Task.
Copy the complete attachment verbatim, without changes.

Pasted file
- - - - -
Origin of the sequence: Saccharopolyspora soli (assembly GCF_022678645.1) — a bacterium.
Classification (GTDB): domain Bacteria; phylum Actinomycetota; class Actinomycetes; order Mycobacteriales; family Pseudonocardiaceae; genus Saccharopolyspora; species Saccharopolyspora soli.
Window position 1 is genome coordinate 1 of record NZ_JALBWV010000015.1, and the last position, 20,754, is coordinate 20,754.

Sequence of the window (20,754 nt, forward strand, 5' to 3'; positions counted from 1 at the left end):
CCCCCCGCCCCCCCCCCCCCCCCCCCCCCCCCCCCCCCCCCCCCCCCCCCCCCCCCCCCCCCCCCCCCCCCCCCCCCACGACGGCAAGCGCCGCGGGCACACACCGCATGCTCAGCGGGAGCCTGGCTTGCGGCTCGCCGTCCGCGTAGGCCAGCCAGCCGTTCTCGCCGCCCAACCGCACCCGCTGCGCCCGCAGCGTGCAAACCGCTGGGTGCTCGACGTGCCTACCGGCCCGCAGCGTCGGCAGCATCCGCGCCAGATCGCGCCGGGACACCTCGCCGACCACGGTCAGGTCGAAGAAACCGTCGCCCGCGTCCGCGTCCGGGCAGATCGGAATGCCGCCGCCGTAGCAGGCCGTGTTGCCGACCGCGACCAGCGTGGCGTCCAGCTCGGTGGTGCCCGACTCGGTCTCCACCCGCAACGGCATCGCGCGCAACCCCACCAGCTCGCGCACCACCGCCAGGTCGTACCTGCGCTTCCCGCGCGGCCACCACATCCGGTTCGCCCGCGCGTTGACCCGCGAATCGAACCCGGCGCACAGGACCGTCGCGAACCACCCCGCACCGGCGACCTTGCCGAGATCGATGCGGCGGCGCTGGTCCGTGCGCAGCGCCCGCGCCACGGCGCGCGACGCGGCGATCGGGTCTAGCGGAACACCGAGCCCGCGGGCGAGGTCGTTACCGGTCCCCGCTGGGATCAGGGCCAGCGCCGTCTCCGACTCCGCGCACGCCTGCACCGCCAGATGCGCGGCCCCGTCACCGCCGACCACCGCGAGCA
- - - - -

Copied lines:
Origin of the sequence: Saccharopolyspora soli (assembly GCF_022678645.1) — a bacterium.
Classification (GTDB): domain Bacteria; phylum Actinomycetota; class Actinomycetes; order Mycobacteriales; family Pseudonocardiaceae; genus Saccharopolyspora; species Saccharopolyspora soli.
Window position 1 is genome coordinate 1 of record NZ_JALBWV010000015.1, and the last position, 20,754, is coordinate 20,754.

Sequence of the window (20,754 nt, forward strand, 5' to 3'; positions counted from 1 at the left end):
CCCCCCGCCCCCCCCCCCCCCCCCCCCCCCCCCCCCCCCCCCCCCCCCCCCCCCCCCCCCCCCCCCCCCCCCCCCCCACGACGGCAAGCGCCGCGGGCACACACCGCATGCTCAGCGGGAGCCTGGCTTGCGGCTCGCCGTCCGCGTAGGCCAGCCAGCCGTTCTCGCCGCCCAACCGCACCCGCTGCGCCCGCAGCGTGCAAACCGCTGGGTGCTCGACGTGCCTACCGGCCCGCAGCGTCGGCAGCATCCGCGCCAGATCGCGCCGGGACACCTCGCCGACCACGGTCAGGTCGAAGAAACCGTCGCCCGCGTCCGCGTCCGGGCAGATCGGAATGCCGCCGCCGTAGCAGGCCGTGTTGCCGACCGCGACCAGCGTGGCGTCCAGCTCGGTGGTGCCCGACTCGGTCTCCACCCGCAACGGCATCGCGCGCAACCCCACCAGCTCGCGCACCACCGCCAGGTCGTACCTGCGCTTCCCGCGCGGCCACCACATCCGGTTCGCCCGCGCGTTGACCCGCGAATCGAACCCGGCGCACAGGACCGTCGCGAACCACCCCGCACCGGCGACCTTGCCGAGATCGATGCGGCGGCGCTGGTCCGTGCGCAGCGCCCGCGCCACGGCGCGCGACGCGGCGATCGGGTCTAGCGGAACACCGAGCCCGCGGGCGAGGTCGTTACCGGTCCCCGCTGGGATCAGGGCCAGCGCCGTCTCCGACTCCGCGCACGCCTGCACCGCCAGATGCGCGGCCCCGTCACCGCCGACCACCGCGAGCA